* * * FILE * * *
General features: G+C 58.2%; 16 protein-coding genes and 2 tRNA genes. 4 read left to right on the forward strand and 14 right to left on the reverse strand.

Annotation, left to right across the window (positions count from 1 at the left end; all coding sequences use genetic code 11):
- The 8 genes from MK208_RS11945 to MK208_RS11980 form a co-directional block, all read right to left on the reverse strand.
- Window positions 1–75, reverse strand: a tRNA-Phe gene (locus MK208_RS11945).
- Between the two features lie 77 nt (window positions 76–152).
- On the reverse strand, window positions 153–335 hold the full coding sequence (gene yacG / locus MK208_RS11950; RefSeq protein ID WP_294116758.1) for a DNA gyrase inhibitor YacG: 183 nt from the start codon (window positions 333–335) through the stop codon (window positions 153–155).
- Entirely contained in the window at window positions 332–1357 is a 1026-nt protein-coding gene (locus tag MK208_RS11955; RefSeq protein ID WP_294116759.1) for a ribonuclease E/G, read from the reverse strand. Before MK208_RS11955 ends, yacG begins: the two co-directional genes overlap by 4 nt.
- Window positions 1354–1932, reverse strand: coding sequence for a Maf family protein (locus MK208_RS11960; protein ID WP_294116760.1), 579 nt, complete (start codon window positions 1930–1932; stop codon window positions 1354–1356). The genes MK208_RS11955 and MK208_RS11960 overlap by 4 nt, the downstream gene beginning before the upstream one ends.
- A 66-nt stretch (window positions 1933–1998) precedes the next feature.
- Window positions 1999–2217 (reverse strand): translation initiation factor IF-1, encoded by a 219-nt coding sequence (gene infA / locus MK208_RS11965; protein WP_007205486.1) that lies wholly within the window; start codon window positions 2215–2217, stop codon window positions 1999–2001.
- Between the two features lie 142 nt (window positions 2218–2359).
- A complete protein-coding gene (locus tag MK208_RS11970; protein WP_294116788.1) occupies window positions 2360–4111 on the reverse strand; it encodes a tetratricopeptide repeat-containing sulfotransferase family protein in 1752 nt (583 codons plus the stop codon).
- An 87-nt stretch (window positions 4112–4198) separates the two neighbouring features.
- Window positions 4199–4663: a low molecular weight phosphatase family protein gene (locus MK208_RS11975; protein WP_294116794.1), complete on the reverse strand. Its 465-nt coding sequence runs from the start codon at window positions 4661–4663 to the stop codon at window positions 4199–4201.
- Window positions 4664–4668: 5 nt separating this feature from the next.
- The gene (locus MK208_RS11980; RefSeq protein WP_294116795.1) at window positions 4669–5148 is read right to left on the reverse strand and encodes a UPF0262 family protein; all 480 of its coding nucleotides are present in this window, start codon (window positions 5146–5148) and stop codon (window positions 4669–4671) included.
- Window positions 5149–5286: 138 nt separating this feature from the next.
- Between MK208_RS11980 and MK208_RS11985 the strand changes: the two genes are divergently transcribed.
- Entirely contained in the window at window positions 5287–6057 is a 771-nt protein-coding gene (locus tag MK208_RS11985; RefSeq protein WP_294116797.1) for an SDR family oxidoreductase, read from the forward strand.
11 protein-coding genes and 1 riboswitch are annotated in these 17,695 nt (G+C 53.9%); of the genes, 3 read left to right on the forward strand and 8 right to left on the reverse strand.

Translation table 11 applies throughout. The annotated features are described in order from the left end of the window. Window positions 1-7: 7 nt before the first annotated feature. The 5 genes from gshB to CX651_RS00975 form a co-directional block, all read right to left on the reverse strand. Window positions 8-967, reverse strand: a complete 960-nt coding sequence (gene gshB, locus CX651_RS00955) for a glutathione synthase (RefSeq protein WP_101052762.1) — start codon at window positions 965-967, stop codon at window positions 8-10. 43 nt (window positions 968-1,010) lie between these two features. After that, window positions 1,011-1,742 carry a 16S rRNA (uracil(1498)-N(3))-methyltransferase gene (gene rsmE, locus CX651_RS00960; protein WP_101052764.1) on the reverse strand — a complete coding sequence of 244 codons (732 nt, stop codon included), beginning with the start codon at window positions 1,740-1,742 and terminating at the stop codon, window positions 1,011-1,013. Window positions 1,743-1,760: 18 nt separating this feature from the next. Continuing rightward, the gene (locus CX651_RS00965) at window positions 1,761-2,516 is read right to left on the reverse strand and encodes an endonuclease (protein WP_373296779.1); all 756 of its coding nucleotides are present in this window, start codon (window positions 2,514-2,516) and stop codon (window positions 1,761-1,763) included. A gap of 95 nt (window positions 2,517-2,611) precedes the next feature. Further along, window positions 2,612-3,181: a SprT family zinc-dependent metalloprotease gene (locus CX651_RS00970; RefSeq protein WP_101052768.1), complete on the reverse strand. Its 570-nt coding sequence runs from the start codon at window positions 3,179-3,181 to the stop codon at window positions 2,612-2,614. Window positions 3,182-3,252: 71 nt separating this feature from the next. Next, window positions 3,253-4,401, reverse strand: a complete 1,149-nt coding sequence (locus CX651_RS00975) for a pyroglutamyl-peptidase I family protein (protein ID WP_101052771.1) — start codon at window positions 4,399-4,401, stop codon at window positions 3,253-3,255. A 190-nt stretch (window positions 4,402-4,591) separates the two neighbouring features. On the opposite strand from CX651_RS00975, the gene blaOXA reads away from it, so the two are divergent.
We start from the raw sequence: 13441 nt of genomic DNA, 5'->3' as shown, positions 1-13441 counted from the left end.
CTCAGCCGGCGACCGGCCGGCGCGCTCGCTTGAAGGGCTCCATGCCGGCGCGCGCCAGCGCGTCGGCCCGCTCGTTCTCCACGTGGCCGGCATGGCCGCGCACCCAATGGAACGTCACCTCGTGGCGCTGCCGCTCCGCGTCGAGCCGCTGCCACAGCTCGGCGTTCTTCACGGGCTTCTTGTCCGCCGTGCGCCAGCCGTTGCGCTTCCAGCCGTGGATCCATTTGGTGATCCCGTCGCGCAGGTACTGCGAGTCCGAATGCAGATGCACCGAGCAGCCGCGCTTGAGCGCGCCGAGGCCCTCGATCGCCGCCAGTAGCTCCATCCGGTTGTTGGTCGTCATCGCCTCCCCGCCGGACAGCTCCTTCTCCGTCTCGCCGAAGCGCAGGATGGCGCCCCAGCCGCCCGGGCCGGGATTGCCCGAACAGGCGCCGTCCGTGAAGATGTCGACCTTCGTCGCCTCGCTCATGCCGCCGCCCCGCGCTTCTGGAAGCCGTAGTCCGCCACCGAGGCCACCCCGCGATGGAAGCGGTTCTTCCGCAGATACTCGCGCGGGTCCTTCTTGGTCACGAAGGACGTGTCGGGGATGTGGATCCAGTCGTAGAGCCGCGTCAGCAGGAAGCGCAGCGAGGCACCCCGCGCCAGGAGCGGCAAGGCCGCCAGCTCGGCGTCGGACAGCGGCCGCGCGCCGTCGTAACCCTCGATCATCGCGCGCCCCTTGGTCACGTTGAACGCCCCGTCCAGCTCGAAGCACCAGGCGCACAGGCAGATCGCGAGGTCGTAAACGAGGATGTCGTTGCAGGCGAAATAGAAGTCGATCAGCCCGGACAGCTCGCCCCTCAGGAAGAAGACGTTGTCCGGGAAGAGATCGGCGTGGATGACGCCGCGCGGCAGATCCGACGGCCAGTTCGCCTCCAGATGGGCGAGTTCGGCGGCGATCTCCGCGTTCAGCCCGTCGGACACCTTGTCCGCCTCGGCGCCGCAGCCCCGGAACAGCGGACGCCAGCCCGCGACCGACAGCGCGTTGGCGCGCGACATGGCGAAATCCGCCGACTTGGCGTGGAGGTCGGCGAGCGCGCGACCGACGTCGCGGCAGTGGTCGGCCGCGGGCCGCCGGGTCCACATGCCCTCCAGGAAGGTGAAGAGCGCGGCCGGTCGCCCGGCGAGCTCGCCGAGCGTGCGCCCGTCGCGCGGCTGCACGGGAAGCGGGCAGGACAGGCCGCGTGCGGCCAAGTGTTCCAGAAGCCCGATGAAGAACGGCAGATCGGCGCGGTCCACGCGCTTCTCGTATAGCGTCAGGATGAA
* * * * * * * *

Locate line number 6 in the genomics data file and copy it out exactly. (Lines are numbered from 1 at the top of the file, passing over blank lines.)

- On the reverse strand, window positions 153–335 hold the full coding sequence (gene yacG / locus MK208_RS11950; RefSeq protein ID WP_294116758.1) for a DNA gyrase inhibitor YacG: 183 nt from the start codon (window positions 333–335) through the stop codon (window positions 153–155).